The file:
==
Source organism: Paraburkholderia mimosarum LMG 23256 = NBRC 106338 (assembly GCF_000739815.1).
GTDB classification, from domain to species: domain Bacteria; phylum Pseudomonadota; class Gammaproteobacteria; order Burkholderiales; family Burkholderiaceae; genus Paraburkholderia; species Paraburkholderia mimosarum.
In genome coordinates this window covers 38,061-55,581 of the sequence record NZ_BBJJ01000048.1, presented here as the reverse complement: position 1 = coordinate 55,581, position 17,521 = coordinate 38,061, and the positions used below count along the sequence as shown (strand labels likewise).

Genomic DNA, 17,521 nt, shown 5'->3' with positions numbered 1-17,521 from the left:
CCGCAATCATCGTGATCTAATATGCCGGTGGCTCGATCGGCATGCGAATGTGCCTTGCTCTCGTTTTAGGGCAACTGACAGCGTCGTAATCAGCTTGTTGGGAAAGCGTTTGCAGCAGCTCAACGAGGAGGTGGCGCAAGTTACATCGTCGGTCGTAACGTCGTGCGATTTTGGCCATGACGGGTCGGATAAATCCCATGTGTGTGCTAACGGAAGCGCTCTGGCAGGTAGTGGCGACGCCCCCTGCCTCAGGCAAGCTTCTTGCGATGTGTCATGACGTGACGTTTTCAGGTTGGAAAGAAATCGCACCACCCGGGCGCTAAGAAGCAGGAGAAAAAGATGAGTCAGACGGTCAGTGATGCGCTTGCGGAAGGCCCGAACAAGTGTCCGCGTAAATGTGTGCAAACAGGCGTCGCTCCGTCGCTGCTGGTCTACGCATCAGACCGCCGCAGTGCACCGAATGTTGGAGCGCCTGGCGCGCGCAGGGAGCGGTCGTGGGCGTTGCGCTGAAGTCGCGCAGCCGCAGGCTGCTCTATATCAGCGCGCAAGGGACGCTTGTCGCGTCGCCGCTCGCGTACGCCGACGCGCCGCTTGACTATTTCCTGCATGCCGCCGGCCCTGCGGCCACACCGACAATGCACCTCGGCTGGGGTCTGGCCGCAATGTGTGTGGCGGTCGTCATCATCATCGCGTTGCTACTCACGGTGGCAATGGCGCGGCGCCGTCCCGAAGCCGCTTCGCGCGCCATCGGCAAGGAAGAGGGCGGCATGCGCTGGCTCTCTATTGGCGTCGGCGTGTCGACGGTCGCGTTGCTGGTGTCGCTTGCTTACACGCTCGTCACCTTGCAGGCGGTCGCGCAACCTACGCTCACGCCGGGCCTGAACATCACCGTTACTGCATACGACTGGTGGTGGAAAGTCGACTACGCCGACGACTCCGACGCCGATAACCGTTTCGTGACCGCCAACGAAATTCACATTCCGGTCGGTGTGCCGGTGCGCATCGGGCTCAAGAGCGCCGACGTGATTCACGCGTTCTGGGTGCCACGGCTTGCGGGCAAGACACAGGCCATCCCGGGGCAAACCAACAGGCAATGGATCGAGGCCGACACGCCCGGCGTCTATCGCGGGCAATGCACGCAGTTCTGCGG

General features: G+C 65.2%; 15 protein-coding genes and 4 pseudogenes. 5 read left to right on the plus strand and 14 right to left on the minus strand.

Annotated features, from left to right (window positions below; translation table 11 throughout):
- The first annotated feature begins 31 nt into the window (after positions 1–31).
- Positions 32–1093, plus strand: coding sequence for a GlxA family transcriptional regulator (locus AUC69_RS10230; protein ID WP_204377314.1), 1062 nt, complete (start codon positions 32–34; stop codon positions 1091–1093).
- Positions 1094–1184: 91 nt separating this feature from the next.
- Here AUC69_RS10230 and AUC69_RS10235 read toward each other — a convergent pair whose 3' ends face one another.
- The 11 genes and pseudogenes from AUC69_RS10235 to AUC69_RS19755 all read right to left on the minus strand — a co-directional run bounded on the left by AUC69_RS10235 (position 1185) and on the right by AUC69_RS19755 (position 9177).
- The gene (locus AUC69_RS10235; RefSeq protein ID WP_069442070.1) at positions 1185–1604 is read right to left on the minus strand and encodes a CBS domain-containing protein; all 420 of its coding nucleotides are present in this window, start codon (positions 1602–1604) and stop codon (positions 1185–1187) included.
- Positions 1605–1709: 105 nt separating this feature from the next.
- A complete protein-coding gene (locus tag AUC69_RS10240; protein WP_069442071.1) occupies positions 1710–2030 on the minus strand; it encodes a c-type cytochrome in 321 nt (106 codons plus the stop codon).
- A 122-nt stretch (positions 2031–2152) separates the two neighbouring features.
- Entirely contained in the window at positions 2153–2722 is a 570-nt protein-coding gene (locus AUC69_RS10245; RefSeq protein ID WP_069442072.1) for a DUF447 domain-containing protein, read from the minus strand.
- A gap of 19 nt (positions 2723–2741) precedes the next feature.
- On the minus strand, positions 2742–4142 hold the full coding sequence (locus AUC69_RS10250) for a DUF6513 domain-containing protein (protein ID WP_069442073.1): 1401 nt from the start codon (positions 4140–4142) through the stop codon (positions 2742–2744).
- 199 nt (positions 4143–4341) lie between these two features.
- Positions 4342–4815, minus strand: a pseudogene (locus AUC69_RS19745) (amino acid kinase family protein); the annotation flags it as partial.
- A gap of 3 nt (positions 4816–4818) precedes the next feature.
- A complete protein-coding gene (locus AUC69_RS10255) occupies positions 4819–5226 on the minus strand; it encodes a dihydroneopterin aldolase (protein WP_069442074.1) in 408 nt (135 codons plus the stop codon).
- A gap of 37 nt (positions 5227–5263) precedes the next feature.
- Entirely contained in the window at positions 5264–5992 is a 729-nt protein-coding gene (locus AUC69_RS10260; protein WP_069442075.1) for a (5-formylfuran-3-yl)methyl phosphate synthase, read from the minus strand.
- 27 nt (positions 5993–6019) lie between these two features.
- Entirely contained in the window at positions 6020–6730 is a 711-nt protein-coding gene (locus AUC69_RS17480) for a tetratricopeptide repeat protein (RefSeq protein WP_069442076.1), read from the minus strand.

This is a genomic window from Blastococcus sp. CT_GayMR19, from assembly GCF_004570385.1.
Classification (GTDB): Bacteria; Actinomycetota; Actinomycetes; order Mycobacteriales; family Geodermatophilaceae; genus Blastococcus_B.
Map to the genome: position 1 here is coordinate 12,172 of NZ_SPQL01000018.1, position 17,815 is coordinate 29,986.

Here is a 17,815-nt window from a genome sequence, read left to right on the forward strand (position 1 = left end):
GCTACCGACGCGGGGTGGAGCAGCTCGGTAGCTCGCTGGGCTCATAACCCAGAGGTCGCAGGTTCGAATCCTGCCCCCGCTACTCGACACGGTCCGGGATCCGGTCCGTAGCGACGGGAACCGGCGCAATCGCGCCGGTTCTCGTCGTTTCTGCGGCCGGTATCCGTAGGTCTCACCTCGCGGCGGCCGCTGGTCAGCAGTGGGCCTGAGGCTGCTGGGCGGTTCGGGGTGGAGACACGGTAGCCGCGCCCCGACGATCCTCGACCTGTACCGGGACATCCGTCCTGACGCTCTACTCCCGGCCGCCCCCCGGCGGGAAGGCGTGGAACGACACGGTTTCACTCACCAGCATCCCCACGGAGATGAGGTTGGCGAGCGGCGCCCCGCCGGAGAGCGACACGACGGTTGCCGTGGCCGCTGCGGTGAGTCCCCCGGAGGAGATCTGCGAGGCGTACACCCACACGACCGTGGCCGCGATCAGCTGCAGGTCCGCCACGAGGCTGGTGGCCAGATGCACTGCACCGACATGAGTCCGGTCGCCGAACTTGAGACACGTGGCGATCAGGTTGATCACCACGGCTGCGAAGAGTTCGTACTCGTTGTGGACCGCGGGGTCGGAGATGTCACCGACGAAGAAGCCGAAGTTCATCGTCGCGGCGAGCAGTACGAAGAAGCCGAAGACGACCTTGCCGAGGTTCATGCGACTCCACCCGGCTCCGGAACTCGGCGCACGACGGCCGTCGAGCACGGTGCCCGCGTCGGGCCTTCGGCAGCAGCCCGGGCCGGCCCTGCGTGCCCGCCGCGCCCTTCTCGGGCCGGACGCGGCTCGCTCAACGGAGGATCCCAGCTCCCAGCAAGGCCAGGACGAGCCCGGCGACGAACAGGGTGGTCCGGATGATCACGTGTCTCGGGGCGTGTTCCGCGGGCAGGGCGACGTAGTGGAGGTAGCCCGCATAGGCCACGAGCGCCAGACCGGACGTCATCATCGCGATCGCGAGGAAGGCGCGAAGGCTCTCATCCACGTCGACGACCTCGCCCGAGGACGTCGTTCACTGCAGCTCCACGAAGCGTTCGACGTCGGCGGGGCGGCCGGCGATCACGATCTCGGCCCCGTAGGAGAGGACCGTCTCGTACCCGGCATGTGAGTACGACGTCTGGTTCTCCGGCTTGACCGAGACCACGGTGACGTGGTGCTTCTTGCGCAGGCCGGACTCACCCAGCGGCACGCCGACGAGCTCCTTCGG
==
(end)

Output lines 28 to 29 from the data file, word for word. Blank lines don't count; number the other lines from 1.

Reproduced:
This is a genomic window from Blastococcus sp. CT_GayMR19, from assembly GCF_004570385.1.
Classification (GTDB): Bacteria; Actinomycetota; Actinomycetes; order Mycobacteriales; family Geodermatophilaceae; genus Blastococcus_B.